In Lenno, a small country on lake Como, you’ll find villa Balbianello.
As many others villas on Lake Como, It was the buen retiro of its many rich owners and but it was also the set for some scenes of Star Wars – Episode Two and Casino Royale with Daniel Craig.
Villa Balbianello has one of the most spectacular and romantic views on the lake Como. It has an interesting story and its garden is a jewel. I worth a visit even if you’re not a Star Wars or James Bond fan.
Get there on the road of the Queen
You can reach it from Milan in about 45 minutes by the A9 motorway (towards Switzerland). Take Como Monte Olimpino exit and follow indications to Menaggio to the small town of Lenno.
You’ll drive on a road along the lake that also has an interesting story. Its name is Strada Regina: the Queen Road or the Road of the Queen. The name is traditionally linked to the passage of the Longobards’ queen Theodolind. Actually Romans called it Via Regia, meaning simply main road. Romans unified the very old paths running along lake Como towards mountains and Switzerland. So you are driving on a path where people have travelled and traded since prehistoric ages.
When you’re in Lenno find the place called Tramezzina and follow the indication villa Balbianello. Since you can’t enter by car, I suggest to take a walk from the small town square to the entrance. you’ll have to walk about ten minutes, but it will be very pleasant. You’re in a lush wood with a lush greenery thanks to the lake’s climate. There’s even bamboo, which is really odd for Italy.
As you enter, you will be astonished by the beauty of the garden.
Paths surrounded by statues and sycamores gently descend from the house to the lake, where there are two small docks. Up on the hill you’ll reach the loggia, with the most beautiful view of the lake Como, where Anakin Skywalker meditates on his destiny in Episode two.
(By the way, if you want it as a location for your wedding, you can contact them and try have it).
Just below the loggia, in front of the lake, the secret wedding of Anakin and Padme is set.
In front of the entrance James Bond recovers after tortures in the movie Casino Royale.
But I prefer the other side of the garden: the majestic umbrella-trimmed tree is like a natural cathedral dome.
Forgetting Hollywood, villa Balbianello offers a view on Italian history, other than on the Como lake.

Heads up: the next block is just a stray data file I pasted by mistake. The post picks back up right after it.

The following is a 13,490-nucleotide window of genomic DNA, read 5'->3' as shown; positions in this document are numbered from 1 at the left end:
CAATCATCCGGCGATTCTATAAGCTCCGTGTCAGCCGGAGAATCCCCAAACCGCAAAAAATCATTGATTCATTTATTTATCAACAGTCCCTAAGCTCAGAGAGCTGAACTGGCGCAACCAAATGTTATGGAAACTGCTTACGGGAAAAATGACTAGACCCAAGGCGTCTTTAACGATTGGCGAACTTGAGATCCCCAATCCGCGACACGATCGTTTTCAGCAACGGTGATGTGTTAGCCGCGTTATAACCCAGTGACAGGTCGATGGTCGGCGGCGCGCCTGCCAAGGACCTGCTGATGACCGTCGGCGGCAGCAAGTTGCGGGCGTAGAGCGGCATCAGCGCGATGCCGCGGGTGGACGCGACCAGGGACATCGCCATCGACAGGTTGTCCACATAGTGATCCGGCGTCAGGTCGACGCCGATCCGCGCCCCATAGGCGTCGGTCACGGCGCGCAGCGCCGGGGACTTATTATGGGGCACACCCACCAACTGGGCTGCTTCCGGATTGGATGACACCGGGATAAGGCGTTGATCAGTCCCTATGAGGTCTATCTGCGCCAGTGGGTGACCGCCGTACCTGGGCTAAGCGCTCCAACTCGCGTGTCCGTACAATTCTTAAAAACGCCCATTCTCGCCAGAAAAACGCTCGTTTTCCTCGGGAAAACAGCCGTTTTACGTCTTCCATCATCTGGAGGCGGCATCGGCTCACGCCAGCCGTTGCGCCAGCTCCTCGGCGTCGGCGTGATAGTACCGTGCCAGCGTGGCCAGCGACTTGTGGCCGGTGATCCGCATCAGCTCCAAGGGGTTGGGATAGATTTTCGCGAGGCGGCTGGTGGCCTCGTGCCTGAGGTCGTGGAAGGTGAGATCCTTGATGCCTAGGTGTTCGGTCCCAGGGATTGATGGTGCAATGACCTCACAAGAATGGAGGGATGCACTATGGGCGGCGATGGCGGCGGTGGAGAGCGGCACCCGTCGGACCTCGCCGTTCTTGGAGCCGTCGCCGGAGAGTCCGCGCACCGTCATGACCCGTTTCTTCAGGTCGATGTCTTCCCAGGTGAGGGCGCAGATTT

The house was built by a cardinal at the end of XVII Century. Of course, even at that time rich people spent heir holidays on lake Como, it has not started with George Clooney. The cardinal’s nephew Luigi Porro Lambertenghi inherited the house at the beginning of 19th century. He was an Italian patriot when the region was still under Austrian Empire. One of the main Italian patriots and writers, Silvio Pellico, worked here as teacher of Porro’s children. He would wistfully remember the period at Villa Balbianello in jail.
Later the house was sold to another moneybags, the Marquise Giuseppe Arconati Visconti. You must have at least two surnames to own Villa Balbianello. Arconati and his wife were also patriots and intellectuals: they hosted many writers, activists and politicians. In 1919 the American General Butler Ames bought the house who started the first restoration. His heirs sold it finally to the most important of Villa Balbianello owners, the entrepreneur, adventurer and traveller Guido Monzino.
Guido Monzino is an interesting character, too.
His family founded one of the first franchised department stores in Italy and he led it until a major multinational acquired it in the Sixties. So he had time and money enough to dedicate his life to hos main passion: travelling and explorations. He joined 21 Italian expeditions to, among others, Arctic, Hymalaya, African mountains and deserts. In 1971 he was the second one to reach the North Pole with dog sleds.
That’s why in one of the rooms next to the loggia the library is full of books on travels and exploration. It is one of the largest collections on that topic in Italy indeed. Visiting the villa you’ll also see objects Monzino collected during his travels and memories of he expeditions.
The villa is open only in summer, to preserve the collections from humidity. In winter you can visit the park and the two rooms of the loggia.
In 1975 the explorer donated Villa Balbianello to Fondo Ambiente Italiano, the Italian National Trust, which still manages it and opens the villa to the public.
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